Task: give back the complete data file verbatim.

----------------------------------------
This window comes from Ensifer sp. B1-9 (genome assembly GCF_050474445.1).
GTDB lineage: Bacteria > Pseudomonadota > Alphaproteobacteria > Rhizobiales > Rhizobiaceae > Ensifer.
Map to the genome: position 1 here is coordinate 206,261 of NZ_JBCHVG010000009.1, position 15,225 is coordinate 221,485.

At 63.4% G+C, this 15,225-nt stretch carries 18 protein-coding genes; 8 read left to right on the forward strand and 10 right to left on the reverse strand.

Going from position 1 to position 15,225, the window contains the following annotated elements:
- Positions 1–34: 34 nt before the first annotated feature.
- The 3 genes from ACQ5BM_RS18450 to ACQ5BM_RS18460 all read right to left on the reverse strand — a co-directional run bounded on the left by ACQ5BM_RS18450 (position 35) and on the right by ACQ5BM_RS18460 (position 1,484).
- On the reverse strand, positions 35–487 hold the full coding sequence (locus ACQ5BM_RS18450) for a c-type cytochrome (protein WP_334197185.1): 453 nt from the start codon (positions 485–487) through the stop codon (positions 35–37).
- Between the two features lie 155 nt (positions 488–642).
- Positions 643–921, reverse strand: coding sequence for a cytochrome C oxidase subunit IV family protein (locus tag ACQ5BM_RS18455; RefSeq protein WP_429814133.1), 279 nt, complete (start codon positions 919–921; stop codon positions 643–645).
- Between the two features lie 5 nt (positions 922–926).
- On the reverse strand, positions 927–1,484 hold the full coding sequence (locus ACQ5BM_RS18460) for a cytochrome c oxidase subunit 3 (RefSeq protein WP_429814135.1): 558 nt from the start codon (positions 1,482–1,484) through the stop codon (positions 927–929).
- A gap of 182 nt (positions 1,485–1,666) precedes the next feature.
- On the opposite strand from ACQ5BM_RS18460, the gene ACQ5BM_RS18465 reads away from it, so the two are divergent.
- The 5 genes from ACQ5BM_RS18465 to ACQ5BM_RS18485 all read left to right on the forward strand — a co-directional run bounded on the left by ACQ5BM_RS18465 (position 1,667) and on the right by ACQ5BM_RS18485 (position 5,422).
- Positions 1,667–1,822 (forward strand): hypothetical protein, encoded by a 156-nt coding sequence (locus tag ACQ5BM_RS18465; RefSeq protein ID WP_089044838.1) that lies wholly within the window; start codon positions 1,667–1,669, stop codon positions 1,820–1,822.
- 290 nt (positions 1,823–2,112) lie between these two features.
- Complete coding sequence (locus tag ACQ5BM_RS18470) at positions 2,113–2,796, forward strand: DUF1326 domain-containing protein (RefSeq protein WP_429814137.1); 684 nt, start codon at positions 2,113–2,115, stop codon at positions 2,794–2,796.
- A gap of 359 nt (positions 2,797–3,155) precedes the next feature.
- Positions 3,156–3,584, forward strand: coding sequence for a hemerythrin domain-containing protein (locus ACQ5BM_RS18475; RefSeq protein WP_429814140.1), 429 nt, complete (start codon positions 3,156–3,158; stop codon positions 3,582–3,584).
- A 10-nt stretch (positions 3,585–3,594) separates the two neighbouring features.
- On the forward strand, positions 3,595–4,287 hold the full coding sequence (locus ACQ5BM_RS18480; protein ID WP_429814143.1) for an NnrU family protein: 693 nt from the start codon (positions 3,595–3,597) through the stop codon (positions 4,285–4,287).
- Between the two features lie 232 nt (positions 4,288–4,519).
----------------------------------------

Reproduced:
This window comes from Ensifer sp. B1-9 (genome assembly GCF_050474445.1).
GTDB lineage: Bacteria > Pseudomonadota > Alphaproteobacteria > Rhizobiales > Rhizobiaceae > Ensifer.
Map to the genome: position 1 here is coordinate 206,261 of NZ_JBCHVG010000009.1, position 15,225 is coordinate 221,485.

At 63.4% G+C, this 15,225-nt stretch carries 18 protein-coding genes; 8 read left to right on the forward strand and 10 right to left on the reverse strand.

Going from position 1 to position 15,225, the window contains the following annotated elements:
- Positions 1–34: 34 nt before the first annotated feature.
- The 3 genes from ACQ5BM_RS18450 to ACQ5BM_RS18460 all read right to left on the reverse strand — a co-directional run bounded on the left by ACQ5BM_RS18450 (position 35) and on the right by ACQ5BM_RS18460 (position 1,484).
- On the reverse strand, positions 35–487 hold the full coding sequence (locus ACQ5BM_RS18450) for a c-type cytochrome (protein WP_334197185.1): 453 nt from the start codon (positions 485–487) through the stop codon (positions 35–37).
- Between the two features lie 155 nt (positions 488–642).
- Positions 643–921, reverse strand: coding sequence for a cytochrome C oxidase subunit IV family protein (locus tag ACQ5BM_RS18455; RefSeq protein WP_429814133.1), 279 nt, complete (start codon positions 919–921; stop codon positions 643–645).
- Between the two features lie 5 nt (positions 922–926).
- On the reverse strand, positions 927–1,484 hold the full coding sequence (locus ACQ5BM_RS18460) for a cytochrome c oxidase subunit 3 (RefSeq protein WP_429814135.1): 558 nt from the start codon (positions 1,482–1,484) through the stop codon (positions 927–929).
- A gap of 182 nt (positions 1,485–1,666) precedes the next feature.
- On the opposite strand from ACQ5BM_RS18460, the gene ACQ5BM_RS18465 reads away from it, so the two are divergent.
- The 5 genes from ACQ5BM_RS18465 to ACQ5BM_RS18485 all read left to right on the forward strand — a co-directional run bounded on the left by ACQ5BM_RS18465 (position 1,667) and on the right by ACQ5BM_RS18485 (position 5,422).
- Positions 1,667–1,822 (forward strand): hypothetical protein, encoded by a 156-nt coding sequence (locus tag ACQ5BM_RS18465; RefSeq protein ID WP_089044838.1) that lies wholly within the window; start codon positions 1,667–1,669, stop codon positions 1,820–1,822.
- 290 nt (positions 1,823–2,112) lie between these two features.
- Complete coding sequence (locus tag ACQ5BM_RS18470) at positions 2,113–2,796, forward strand: DUF1326 domain-containing protein (RefSeq protein WP_429814137.1); 684 nt, start codon at positions 2,113–2,115, stop codon at positions 2,794–2,796.
- A gap of 359 nt (positions 2,797–3,155) precedes the next feature.
- Positions 3,156–3,584, forward strand: coding sequence for a hemerythrin domain-containing protein (locus ACQ5BM_RS18475; RefSeq protein WP_429814140.1), 429 nt, complete (start codon positions 3,156–3,158; stop codon positions 3,582–3,584).
- A 10-nt stretch (positions 3,585–3,594) separates the two neighbouring features.
- On the forward strand, positions 3,595–4,287 hold the full coding sequence (locus ACQ5BM_RS18480; protein ID WP_429814143.1) for an NnrU family protein: 693 nt from the start codon (positions 3,595–3,597) through the stop codon (positions 4,285–4,287).
- Between the two features lie 232 nt (positions 4,288–4,519).